Every local digital content producer is clamoring to get your attention. Traditional media organizations are fighting trendy sites (that often don’t provide much useful info) for your clicks, shares, likes and comments. Lets face it, it’s hard.
But there’s a continued and increased number of organizations that are training old-school journalists to think more like those trendy sites to get their content in front of a larger, more diverse audience. It’s all about making stories — serious and fun — shareable.
My smarty-pants peers at NPR Digital Services reached out to public radio member station digital editors to prove serious journalism can be just as shareable as a listicle about adorable animals.
Stations are creating as many fun stories as serious stories: Of the 809 stories, 53 percent were serious and 47 percent were fun.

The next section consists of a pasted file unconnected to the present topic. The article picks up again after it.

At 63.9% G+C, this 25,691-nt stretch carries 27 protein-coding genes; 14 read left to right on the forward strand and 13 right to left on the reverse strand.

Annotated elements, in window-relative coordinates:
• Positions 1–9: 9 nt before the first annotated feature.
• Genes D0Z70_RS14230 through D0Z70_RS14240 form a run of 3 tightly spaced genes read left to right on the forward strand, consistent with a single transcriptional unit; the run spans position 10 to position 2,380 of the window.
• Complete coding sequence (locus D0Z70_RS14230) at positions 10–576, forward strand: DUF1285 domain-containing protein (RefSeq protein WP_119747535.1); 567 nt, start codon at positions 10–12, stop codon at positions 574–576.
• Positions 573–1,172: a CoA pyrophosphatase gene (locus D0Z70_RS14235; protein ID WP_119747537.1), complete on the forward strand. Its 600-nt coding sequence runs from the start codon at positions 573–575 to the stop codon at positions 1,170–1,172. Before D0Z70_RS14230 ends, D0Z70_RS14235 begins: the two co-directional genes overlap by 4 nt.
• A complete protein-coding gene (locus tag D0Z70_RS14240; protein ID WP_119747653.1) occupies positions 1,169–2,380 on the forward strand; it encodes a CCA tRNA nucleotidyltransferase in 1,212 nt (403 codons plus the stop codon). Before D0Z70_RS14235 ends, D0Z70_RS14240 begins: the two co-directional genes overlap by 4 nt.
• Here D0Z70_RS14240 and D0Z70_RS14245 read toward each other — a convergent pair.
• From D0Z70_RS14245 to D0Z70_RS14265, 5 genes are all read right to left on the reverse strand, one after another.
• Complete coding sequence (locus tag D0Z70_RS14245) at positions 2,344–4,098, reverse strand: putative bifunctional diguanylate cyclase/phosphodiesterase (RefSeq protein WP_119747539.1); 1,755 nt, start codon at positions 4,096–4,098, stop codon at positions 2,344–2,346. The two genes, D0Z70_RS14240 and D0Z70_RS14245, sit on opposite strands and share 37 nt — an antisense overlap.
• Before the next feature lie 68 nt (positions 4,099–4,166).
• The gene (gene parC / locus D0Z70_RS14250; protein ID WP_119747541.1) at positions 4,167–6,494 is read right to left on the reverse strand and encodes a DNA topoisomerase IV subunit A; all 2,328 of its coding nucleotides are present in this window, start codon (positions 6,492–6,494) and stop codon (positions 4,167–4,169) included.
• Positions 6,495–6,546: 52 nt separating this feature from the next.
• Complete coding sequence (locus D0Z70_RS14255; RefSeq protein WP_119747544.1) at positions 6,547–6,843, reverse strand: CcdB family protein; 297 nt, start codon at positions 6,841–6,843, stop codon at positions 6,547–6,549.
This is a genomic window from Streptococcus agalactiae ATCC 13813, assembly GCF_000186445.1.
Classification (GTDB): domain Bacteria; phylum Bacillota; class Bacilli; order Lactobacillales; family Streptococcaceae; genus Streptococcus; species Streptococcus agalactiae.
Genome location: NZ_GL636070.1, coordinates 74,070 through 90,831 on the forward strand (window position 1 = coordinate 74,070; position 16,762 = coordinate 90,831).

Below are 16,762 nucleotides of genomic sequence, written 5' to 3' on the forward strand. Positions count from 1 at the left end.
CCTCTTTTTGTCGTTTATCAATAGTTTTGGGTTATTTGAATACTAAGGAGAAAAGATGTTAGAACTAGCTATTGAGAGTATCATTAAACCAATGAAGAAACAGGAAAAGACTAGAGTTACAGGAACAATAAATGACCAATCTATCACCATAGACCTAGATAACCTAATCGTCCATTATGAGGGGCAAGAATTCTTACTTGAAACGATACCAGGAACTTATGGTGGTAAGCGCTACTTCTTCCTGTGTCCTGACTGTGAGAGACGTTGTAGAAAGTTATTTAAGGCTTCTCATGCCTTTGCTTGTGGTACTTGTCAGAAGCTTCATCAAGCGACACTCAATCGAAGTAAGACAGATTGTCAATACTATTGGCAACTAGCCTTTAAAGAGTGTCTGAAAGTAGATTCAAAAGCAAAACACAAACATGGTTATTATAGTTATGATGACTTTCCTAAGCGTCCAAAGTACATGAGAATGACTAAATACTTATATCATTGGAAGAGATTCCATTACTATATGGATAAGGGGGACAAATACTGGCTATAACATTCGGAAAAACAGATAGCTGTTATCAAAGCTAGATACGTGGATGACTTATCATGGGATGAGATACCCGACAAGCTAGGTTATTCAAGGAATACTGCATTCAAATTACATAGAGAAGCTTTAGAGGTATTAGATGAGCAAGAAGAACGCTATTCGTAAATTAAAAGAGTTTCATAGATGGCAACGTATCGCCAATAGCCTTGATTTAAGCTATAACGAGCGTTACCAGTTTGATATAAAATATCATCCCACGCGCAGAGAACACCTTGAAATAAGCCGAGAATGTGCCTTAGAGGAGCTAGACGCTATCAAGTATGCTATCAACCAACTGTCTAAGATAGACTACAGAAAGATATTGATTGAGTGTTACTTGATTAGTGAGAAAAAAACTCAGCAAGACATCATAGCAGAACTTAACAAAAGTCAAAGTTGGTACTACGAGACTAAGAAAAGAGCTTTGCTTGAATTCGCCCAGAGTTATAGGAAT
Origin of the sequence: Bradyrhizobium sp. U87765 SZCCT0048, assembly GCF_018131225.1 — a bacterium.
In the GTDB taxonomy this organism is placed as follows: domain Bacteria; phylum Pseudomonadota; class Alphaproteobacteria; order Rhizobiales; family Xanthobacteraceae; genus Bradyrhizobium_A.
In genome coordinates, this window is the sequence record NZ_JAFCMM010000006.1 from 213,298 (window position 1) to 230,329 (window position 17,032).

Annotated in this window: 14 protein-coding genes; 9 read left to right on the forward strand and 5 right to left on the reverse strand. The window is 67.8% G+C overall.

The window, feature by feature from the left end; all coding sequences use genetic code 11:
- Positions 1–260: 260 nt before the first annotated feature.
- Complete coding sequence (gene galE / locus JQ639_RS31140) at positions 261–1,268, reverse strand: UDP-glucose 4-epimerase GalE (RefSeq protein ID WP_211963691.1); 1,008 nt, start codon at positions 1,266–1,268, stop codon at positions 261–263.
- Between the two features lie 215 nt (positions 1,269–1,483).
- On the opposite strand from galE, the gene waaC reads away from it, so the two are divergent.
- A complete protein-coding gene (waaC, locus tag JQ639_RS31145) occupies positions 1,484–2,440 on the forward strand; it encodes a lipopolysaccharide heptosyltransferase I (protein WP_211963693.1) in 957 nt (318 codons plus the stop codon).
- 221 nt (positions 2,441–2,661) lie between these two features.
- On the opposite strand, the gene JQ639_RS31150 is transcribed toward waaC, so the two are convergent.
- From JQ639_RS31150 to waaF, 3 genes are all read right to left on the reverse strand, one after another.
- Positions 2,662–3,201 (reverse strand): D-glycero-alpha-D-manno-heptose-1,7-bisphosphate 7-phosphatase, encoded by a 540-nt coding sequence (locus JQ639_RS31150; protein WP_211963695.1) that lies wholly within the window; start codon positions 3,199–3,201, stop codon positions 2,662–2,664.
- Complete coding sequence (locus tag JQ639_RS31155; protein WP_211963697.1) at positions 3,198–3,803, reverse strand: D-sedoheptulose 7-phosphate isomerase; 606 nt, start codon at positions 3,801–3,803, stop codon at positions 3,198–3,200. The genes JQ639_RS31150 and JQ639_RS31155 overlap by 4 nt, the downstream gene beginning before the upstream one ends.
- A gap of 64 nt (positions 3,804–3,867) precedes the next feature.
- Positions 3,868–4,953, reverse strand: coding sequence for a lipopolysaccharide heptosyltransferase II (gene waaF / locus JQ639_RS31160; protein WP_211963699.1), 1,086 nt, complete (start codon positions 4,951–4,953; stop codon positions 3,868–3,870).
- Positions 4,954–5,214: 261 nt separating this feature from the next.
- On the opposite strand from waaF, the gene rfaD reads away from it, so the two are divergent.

Serious stories were just as shareable as fun stories: The percentage of people who liked, shared, or commented was the same for both serious and fun stories – about 1 percent of those who saw the posts interacted with them. In the Local Stories Project, we’ve found that any post over 0.7 percent leads to dozens or hundreds of likes, shares, and comments. – Eric Athas & Theresa Gorman, NPR Digital Services
Making stories sharable doesn’t happen by accident. It’s something that takes a lot of time, practice, experimentation and maybe a few flops.
My advice to digital editors and reporters is to spend more time crafting a solid headline. That’s the window into your post. That’s the thing that will be shared across social media sites like Facebook and Twitter. And it’s the make-it-or-break-it element of your story that will either convince someone to read it or ignore it.
Find someone in your newsroom who can riff with you on headlines. Write 20 of them until it highlights just the right amount of intrigue, a key fact, and a promise of what will be delivered in the story.